Although the meeting was at the end of the day when everyone was beginning to fade from conference overload, Bobi Marten’s critique was thorough and informative. She gave me many tips for taking my manuscript to the next level and suggested places where I could send it to be published. It was wonderful to get live feedback from an author who specializes in children’s nonfiction, plus that she thought my project had merit.

So, now it’s time to process my pages and pages of notes, and polish up my manuscript for submission. I can’t wait to attend the conference next year.

Are you a SCBWI member? Have you attended a conference?

I’m off to Camp #NaNoWriMo

If you are wondering why it is so quiet around here, I have gone off to camp. Camp NaNoWriMo, that is. It’s a great way to challenge yourself to add words to your writing project over the month of April.

Let me know if you are going and maybe we can share a cabin.

CNW_Participant_Facebook

Thoughts on Writing Prompts

Yesterday I was lucky enough to catch a webcast of Kate DiCamillo and Jon Scieszka talking about their new books and writing in general. Kate’s new book is Flora and Ulysses: The Illuminated Adventures, illustrated by K.G. Campbell (published by Candlewick, September 24, 2013). Jon’s new book is Battle Bunny, written with Mac Barnett and illustrated by Matthew Myers (published by Simon & Schuster Books for Young Readers and released today).

flora-and-ulyssesbattle-bunnyAfter the two read excerpts from Kate’s book, a viewer asked how she got the idea for it. Kate revealed that two of the main elements in the book came from real objects and experiences, each with deeper emotional contexts.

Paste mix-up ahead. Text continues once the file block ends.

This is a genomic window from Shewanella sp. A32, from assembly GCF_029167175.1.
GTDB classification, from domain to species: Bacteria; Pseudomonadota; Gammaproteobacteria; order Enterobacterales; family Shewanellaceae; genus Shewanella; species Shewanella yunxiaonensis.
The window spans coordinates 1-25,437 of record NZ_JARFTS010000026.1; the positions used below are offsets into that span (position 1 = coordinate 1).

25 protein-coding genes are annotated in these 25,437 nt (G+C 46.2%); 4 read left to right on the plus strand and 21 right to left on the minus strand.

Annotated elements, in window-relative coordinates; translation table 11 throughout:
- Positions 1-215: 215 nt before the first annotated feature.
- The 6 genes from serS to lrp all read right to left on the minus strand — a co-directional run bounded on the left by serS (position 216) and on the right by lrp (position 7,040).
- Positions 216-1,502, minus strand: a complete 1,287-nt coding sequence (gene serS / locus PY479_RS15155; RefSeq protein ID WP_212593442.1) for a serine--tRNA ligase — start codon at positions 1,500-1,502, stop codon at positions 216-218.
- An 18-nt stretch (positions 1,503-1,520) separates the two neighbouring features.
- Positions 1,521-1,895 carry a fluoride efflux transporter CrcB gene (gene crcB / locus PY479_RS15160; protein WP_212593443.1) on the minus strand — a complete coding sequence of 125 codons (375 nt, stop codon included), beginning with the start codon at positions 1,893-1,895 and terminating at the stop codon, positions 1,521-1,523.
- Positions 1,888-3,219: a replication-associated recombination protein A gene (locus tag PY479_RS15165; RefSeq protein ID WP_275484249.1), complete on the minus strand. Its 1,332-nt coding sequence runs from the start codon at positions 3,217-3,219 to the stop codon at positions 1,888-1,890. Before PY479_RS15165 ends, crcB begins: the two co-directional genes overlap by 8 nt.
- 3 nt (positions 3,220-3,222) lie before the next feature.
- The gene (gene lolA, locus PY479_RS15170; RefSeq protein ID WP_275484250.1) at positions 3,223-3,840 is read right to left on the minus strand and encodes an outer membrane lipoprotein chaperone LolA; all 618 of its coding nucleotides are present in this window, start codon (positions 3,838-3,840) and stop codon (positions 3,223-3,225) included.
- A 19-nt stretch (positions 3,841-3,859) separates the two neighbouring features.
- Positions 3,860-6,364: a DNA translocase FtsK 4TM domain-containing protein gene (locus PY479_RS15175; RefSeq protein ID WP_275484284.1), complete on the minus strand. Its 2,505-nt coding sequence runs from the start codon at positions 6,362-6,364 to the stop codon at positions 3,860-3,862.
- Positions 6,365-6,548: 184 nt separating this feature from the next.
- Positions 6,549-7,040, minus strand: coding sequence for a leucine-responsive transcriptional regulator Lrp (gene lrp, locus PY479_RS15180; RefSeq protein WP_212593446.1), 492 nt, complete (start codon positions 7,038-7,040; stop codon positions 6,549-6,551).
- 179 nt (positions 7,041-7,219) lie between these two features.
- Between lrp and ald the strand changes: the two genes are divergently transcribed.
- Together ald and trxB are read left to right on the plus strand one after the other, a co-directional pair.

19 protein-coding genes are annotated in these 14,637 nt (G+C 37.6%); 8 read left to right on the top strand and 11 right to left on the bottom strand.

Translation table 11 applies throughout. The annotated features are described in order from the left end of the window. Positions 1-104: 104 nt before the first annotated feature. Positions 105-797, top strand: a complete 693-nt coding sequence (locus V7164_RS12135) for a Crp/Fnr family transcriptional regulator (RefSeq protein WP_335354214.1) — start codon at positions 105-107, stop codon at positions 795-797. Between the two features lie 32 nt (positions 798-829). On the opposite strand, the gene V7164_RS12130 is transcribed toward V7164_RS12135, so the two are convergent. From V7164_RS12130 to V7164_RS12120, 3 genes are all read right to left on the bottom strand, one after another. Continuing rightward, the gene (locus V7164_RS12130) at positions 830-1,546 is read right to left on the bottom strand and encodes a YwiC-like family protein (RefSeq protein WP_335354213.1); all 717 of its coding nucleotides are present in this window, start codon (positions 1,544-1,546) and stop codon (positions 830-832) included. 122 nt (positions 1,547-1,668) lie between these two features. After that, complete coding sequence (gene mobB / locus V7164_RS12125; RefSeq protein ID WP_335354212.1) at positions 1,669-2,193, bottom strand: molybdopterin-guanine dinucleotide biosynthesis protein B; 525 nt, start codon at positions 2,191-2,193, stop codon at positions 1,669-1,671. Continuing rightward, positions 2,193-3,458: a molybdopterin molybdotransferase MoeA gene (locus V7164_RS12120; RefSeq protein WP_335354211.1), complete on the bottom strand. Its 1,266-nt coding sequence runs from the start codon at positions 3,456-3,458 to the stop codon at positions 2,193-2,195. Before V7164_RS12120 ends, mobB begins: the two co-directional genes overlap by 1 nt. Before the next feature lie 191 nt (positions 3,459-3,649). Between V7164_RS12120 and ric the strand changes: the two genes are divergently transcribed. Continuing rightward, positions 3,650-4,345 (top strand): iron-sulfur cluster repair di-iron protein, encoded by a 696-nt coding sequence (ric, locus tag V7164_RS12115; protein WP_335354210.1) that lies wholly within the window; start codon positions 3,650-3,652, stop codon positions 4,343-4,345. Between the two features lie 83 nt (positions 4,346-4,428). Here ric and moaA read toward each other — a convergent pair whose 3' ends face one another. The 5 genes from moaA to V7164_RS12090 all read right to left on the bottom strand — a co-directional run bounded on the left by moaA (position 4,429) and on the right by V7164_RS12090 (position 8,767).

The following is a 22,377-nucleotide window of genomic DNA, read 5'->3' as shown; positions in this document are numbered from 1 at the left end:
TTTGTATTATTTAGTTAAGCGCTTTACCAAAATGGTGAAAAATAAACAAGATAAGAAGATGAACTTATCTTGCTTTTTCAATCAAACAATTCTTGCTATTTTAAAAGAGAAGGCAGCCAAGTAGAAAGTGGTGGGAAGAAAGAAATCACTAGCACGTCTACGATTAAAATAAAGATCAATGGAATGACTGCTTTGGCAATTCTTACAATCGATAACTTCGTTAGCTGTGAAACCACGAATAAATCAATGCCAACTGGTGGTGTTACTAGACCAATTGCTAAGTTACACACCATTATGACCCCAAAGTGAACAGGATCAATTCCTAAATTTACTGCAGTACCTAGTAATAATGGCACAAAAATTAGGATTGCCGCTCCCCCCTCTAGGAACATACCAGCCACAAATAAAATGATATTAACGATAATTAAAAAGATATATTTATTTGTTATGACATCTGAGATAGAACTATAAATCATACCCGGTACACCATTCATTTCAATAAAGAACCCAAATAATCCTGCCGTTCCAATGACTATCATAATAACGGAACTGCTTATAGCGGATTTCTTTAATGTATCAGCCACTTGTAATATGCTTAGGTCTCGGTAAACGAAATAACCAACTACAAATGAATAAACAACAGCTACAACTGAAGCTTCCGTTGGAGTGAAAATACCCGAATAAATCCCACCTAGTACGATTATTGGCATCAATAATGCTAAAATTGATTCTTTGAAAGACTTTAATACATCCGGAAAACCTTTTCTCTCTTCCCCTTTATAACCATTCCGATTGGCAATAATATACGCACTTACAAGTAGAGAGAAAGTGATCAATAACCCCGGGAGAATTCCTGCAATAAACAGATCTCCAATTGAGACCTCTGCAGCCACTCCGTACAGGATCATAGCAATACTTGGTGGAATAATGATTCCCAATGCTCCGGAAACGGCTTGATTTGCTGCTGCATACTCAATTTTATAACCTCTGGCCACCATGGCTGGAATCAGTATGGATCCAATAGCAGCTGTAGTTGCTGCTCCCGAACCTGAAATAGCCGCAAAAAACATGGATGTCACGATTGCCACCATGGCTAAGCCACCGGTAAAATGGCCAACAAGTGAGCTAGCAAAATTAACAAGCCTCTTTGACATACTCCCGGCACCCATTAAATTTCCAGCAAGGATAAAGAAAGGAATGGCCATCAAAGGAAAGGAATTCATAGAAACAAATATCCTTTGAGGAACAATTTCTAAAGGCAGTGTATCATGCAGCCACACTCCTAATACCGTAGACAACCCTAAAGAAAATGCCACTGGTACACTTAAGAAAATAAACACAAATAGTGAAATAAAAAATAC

The idea for the squirrel in the book came from having a sick squirrel come onto her front porch. She said she called a neighbor for advice about what to do and the neighbor suggested a method for dispatching it, which I will not repeat here. Fortunately the squirrel removed itself from the porch of its own accord. Kate was obviously moved by the event enough to use it as material for her book.

The second item was a vacuum cleaner that was sitting in Kate’s garage. The vacuum cleaner had been her mother’s before her mother had recently passed away. It served as a physical reminder of her mother. Again, it was an object that elicited strong emotions. In the book, the two items come together as a squirrel gets sucked up by a vacuum cleaner, leading to some unexpected consequences.

Jon revealed his idea to convert a sweet story about “Birthday Bunny” into an adventure about Battle Bunny came from doing similar things as a child. Here the physical object was a book that inspires a whole new story, allowing the reader to become an active participant.

Together the insights of these two authors reminded me how important concrete objects can be to generate story ideas. If these well-known authors use them, shouldn’t we consider providing students who are starting out with similar opportunities?

Has a physical object ever inspired a story for you? How do you get your story ideas?

_______________________________________

Join us every Tuesday for:

Bottom-bin-writing-tips

Have a blog post about writing for children? Feel free to leave it in the comments.